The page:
Reports from the Knowledge Labs about our recent findings, research topics, and interviews with lifestyle leaders who are creating their own futures.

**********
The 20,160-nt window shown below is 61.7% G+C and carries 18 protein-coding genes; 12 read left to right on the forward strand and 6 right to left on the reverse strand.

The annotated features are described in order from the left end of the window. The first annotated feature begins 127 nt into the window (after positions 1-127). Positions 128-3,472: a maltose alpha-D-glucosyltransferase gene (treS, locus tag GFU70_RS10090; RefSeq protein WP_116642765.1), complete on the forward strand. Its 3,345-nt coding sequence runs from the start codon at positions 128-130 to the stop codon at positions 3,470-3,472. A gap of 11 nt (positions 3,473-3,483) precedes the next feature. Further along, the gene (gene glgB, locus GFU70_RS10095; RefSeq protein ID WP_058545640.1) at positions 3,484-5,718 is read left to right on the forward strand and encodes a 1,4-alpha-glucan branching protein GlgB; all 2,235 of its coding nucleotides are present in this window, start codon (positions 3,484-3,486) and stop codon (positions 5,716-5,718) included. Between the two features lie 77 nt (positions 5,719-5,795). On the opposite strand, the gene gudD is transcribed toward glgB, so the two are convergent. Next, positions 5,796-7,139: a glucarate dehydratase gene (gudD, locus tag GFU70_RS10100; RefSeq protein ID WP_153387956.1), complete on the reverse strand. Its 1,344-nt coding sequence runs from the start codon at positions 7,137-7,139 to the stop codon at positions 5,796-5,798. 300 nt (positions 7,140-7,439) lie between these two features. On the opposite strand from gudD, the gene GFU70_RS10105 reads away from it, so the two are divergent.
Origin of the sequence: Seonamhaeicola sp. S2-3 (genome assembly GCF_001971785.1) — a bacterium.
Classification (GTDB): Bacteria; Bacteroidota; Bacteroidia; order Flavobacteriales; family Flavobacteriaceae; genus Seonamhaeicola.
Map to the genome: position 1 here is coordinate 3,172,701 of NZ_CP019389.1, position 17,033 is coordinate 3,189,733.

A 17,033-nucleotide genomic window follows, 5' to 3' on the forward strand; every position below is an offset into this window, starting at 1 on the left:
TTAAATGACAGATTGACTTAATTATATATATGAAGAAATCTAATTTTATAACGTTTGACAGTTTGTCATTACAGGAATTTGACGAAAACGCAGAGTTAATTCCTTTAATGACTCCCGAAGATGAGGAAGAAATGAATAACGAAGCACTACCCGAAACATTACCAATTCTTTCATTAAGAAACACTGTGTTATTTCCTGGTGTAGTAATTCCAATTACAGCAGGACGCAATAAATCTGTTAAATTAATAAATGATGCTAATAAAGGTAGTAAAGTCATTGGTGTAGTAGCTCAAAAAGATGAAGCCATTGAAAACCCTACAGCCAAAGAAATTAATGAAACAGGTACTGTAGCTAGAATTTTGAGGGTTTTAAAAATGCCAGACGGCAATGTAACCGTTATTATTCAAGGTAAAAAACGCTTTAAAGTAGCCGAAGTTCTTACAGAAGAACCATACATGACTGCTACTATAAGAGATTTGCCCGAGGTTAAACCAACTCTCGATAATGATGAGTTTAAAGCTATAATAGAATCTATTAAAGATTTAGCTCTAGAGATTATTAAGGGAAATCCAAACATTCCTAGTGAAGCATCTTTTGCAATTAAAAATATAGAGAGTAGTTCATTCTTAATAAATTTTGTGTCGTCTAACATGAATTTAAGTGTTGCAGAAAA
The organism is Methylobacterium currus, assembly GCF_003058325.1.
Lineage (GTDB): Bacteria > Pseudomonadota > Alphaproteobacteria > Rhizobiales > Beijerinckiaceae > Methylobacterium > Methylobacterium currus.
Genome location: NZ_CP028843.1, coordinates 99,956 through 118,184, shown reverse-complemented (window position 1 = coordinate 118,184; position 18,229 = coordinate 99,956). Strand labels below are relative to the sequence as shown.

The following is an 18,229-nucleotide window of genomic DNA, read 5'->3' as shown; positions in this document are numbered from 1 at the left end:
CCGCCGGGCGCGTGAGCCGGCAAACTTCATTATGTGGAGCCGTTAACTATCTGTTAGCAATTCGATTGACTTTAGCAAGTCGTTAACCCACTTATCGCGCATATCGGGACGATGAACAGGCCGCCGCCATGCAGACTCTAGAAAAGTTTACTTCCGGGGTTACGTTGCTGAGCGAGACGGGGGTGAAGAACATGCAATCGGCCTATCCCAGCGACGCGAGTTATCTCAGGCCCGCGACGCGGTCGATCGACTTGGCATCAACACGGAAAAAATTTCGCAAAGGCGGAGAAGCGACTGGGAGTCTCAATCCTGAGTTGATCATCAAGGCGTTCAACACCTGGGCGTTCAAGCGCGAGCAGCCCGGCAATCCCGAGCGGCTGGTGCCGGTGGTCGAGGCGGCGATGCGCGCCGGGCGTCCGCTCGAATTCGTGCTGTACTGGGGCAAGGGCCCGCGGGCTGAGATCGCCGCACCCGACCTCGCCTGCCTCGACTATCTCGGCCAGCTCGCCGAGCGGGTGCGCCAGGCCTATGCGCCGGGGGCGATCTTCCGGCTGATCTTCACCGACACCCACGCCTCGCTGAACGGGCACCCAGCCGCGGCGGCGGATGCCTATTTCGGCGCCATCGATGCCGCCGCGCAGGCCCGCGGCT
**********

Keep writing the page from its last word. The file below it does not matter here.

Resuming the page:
How to stimulate your own powers of foresight. Consider the following thought provokers. Ask yourself, in these categories what are the brand new trends and forces? Which are the ones growing in importance? Which current forces are loosing their steam? Which have peaked or are reversing themselves? Which are the "wildcards" about to disrupt us in the future? POLITICAL AND TECHNICAL thought for food: Electronics, Materials, Energy, Fossil, Nuclear, Alternative, Other, Manufacturing (techniques), Agriculture, Machinery and Equipment, Distribution, Transportation (Urban, Mass, Personal, Surface, Sea, Subsurface, Space), Communication (Printed, Spoken, Interactive, Media), Computers (Information, Knowledge, Storage & Retrieval, Design, Network Resources), Post-Cold War, Third World, Conflict (Local, Regional, Global), Arms Limitation, Undeclared Wars, Terrorism, Nuclear Proliferation, Weapons of Mass Destruction, Governments (More/Less Power and Larger or Smaller Scale), Taxes, Isms: Nationalism, Regionalism, Protectionism, Populism, Cartels, Multinational Corporations, Balance of Trade, Third Party Payments, Regulations (OSHA, etc.) Environmental Impact, U.S. Prestige Abroad. SOCIAL AND ECONOMIC Food for thought: Labor Movements, Unemployment / Employment Cycles, Recession, Employment Patterns, Work Hours / Schedules, Fringe Benefits, Management Approaches, Accounting Policies, Productivity, Energy Costs, Balance of Payments, Inflation, Taxes, Rates of Real Growth, Distribution of Wealth, Capital Availability and Costs, Reliability of Forecasts, Raw Materials, Availability and Costs, Global versus National Economy, Market versus Planned Economies, Generations: Y, X, Boomers, Elderly, Urban vs. Rural Lifestyles, Affluent vs. Poor, Neighborhoods and Communities, Planned or Organic Growth. Got Knowledge?